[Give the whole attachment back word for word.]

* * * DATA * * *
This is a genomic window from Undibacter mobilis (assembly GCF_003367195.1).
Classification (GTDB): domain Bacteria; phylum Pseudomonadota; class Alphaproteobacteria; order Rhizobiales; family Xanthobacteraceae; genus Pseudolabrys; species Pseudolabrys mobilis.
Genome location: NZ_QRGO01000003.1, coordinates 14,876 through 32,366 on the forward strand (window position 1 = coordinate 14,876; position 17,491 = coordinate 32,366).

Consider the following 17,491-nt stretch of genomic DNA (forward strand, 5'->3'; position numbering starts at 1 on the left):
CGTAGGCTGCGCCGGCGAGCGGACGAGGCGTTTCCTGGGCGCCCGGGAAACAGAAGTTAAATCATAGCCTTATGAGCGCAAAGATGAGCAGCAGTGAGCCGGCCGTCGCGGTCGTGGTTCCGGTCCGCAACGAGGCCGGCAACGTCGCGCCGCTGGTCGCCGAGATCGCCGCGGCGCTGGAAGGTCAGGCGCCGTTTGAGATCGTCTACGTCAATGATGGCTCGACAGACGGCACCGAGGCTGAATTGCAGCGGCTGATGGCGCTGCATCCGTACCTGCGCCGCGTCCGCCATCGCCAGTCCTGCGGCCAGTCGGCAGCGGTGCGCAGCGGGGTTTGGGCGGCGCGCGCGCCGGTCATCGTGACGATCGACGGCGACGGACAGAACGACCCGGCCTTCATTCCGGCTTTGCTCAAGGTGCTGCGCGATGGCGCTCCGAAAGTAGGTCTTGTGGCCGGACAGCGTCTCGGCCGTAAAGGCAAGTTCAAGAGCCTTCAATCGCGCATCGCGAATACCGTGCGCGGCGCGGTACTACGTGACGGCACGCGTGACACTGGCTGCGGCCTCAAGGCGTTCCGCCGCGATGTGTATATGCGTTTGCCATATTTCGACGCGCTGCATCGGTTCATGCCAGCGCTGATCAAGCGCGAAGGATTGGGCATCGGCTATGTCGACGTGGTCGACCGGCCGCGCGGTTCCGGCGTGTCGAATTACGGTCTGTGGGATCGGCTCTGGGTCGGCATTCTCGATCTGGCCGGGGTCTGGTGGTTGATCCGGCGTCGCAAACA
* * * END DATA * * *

This is a genomic window from Undibacter mobilis (assembly GCF_003367195.1).
Classification (GTDB): domain Bacteria; phylum Pseudomonadota; class Alphaproteobacteria; order Rhizobiales; family Xanthobacteraceae; genus Pseudolabrys; species Pseudolabrys mobilis.
Genome location: NZ_QRGO01000003.1, coordinates 14,876 through 32,366 on the forward strand (window position 1 = coordinate 14,876; position 17,491 = coordinate 32,366).

Consider the following 17,491-nt stretch of genomic DNA (forward strand, 5'->3'; position numbering starts at 1 on the left):
CGTAGGCTGCGCCGGCGAGCGGACGAGGCGTTTCCTGGGCGCCCGGGAAACAGAAGTTAAATCATAGCCTTATGAGCGCAAAGATGAGCAGCAGTGAGCCGGCCGTCGCGGTCGTGGTTCCGGTCCGCAACGAGGCCGGCAACGTCGCGCCGCTGGTCGCCGAGATCGCCGCGGCGCTGGAAGGTCAGGCGCCGTTTGAGATCGTCTACGTCAATGATGGCTCGACAGACGGCACCGAGGCTGAATTGCAGCGGCTGATGGCGCTGCATCCGTACCTGCGCCGCGTCCGCCATCGCCAGTCCTGCGGCCAGTCGGCAGCGGTGCGCAGCGGGGTTTGGGCGGCGCGCGCGCCGGTCATCGTGACGATCGACGGCGACGGACAGAACGACCCGGCCTTCATTCCGGCTTTGCTCAAGGTGCTGCGCGATGGCGCTCCGAAAGTAGGTCTTGTGGCCGGACAGCGTCTCGGCCGTAAAGGCAAGTTCAAGAGCCTTCAATCGCGCATCGCGAATACCGTGCGCGGCGCGGTACTACGTGACGGCACGCGTGACACTGGCTGCGGCCTCAAGGCGTTCCGCCGCGATGTGTATATGCGTTTGCCATATTTCGACGCGCTGCATCGGTTCATGCCAGCGCTGATCAAGCGCGAAGGATTGGGCATCGGCTATGTCGACGTGGTCGACCGGCCGCGCGGTTCCGGCGTGTCGAATTACGGTCTGTGGGATCGGCTCTGGGTCGGCATTCTCGATCTGGCCGGGGTCTGGTGGTTGATCCGGCGTCGCAAACA